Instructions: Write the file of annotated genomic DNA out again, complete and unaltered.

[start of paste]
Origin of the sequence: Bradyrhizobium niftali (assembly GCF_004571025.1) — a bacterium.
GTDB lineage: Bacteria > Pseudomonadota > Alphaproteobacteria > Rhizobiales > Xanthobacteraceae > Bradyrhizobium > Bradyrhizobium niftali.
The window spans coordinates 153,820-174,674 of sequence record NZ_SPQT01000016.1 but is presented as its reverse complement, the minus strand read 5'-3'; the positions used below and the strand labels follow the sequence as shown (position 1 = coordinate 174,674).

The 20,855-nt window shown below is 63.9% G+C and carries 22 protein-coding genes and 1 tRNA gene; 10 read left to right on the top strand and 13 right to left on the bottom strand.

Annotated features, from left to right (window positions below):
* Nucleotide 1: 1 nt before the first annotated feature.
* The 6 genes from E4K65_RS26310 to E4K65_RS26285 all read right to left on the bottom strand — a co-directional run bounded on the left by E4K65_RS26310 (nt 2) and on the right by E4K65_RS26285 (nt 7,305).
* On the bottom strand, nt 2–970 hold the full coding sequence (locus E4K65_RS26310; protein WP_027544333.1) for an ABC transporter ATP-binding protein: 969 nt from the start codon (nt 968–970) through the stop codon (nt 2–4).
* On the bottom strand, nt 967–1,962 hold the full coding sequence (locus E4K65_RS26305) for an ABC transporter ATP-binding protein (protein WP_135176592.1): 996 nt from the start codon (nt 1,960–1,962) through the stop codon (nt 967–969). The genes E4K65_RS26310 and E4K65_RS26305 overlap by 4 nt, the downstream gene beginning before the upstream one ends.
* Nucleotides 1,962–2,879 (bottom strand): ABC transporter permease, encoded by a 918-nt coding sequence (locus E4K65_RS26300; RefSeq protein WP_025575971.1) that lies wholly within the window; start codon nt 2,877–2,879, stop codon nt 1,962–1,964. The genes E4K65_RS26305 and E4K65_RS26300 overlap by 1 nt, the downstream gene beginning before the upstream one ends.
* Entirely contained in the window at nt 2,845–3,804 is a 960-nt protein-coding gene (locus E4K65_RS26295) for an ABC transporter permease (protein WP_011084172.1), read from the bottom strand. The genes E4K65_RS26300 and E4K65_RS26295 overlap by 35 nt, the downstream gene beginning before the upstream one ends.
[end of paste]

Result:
Origin of the sequence: Bradyrhizobium niftali (assembly GCF_004571025.1) — a bacterium.
GTDB lineage: Bacteria > Pseudomonadota > Alphaproteobacteria > Rhizobiales > Xanthobacteraceae > Bradyrhizobium > Bradyrhizobium niftali.
The window spans coordinates 153,820-174,674 of sequence record NZ_SPQT01000016.1 but is presented as its reverse complement, the minus strand read 5'-3'; the positions used below and the strand labels follow the sequence as shown (position 1 = coordinate 174,674).

The 20,855-nt window shown below is 63.9% G+C and carries 22 protein-coding genes and 1 tRNA gene; 10 read left to right on the top strand and 13 right to left on the bottom strand.

Annotated features, from left to right (window positions below):
* Nucleotide 1: 1 nt before the first annotated feature.
* The 6 genes from E4K65_RS26310 to E4K65_RS26285 all read right to left on the bottom strand — a co-directional run bounded on the left by E4K65_RS26310 (nt 2) and on the right by E4K65_RS26285 (nt 7,305).
* On the bottom strand, nt 2–970 hold the full coding sequence (locus E4K65_RS26310; protein WP_027544333.1) for an ABC transporter ATP-binding protein: 969 nt from the start codon (nt 968–970) through the stop codon (nt 2–4).
* On the bottom strand, nt 967–1,962 hold the full coding sequence (locus E4K65_RS26305) for an ABC transporter ATP-binding protein (protein WP_135176592.1): 996 nt from the start codon (nt 1,960–1,962) through the stop codon (nt 967–969). The genes E4K65_RS26310 and E4K65_RS26305 overlap by 4 nt, the downstream gene beginning before the upstream one ends.
* Nucleotides 1,962–2,879 (bottom strand): ABC transporter permease, encoded by a 918-nt coding sequence (locus E4K65_RS26300; RefSeq protein WP_025575971.1) that lies wholly within the window; start codon nt 2,877–2,879, stop codon nt 1,962–1,964. The genes E4K65_RS26305 and E4K65_RS26300 overlap by 1 nt, the downstream gene beginning before the upstream one ends.
* Entirely contained in the window at nt 2,845–3,804 is a 960-nt protein-coding gene (locus E4K65_RS26295) for an ABC transporter permease (protein WP_011084172.1), read from the bottom strand. The genes E4K65_RS26300 and E4K65_RS26295 overlap by 35 nt, the downstream gene beginning before the upstream one ends.